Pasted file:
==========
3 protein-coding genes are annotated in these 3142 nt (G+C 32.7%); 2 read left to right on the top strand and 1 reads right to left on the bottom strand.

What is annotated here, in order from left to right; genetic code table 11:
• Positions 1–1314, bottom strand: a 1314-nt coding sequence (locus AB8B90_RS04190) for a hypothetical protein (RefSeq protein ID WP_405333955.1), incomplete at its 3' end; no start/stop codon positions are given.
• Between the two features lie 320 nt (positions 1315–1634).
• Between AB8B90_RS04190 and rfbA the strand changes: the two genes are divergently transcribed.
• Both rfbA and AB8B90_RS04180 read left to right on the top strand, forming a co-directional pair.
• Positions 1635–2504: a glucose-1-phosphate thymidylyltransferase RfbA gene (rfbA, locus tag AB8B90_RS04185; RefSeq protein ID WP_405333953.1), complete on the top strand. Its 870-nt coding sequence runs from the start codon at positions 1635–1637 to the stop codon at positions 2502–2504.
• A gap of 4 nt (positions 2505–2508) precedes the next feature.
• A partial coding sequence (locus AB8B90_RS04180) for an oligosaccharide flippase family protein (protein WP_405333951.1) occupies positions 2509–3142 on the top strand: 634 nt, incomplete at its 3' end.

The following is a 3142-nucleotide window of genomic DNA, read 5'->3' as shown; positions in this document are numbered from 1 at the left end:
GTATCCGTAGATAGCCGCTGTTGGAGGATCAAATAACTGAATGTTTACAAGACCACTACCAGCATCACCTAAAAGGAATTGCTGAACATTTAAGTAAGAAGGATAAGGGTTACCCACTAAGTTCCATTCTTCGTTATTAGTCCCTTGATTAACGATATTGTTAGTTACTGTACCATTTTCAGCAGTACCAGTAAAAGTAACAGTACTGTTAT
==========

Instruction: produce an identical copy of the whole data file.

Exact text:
3 protein-coding genes are annotated in these 3142 nt (G+C 32.7%); 2 read left to right on the top strand and 1 reads right to left on the bottom strand.

What is annotated here, in order from left to right; genetic code table 11:
• Positions 1–1314, bottom strand: a 1314-nt coding sequence (locus AB8B90_RS04190) for a hypothetical protein (RefSeq protein ID WP_405333955.1), incomplete at its 3' end; no start/stop codon positions are given.
• Between the two features lie 320 nt (positions 1315–1634).
• Between AB8B90_RS04190 and rfbA the strand changes: the two genes are divergently transcribed.
• Both rfbA and AB8B90_RS04180 read left to right on the top strand, forming a co-directional pair.
• Positions 1635–2504: a glucose-1-phosphate thymidylyltransferase RfbA gene (rfbA, locus tag AB8B90_RS04185; RefSeq protein ID WP_405333953.1), complete on the top strand. Its 870-nt coding sequence runs from the start codon at positions 1635–1637 to the stop codon at positions 2502–2504.
• A gap of 4 nt (positions 2505–2508) precedes the next feature.
• A partial coding sequence (locus AB8B90_RS04180) for an oligosaccharide flippase family protein (protein WP_405333951.1) occupies positions 2509–3142 on the top strand: 634 nt, incomplete at its 3' end.

The following is a 3142-nucleotide window of genomic DNA, read 5'->3' as shown; positions in this document are numbered from 1 at the left end:
GTATCCGTAGATAGCCGCTGTTGGAGGATCAAATAACTGAATGTTTACAAGACCACTACCAGCATCACCTAAAAGGAATTGCTGAACATTTAAGTAAGAAGGATAAGGGTTACCCACTAAGTTCCATTCTTCGTTATTAGTCCCTTGATTAACGATATTGTTAGTTACTGTACCATTTTCAGCAGTACCAGTAAAAGTAACAGTACTGTTAT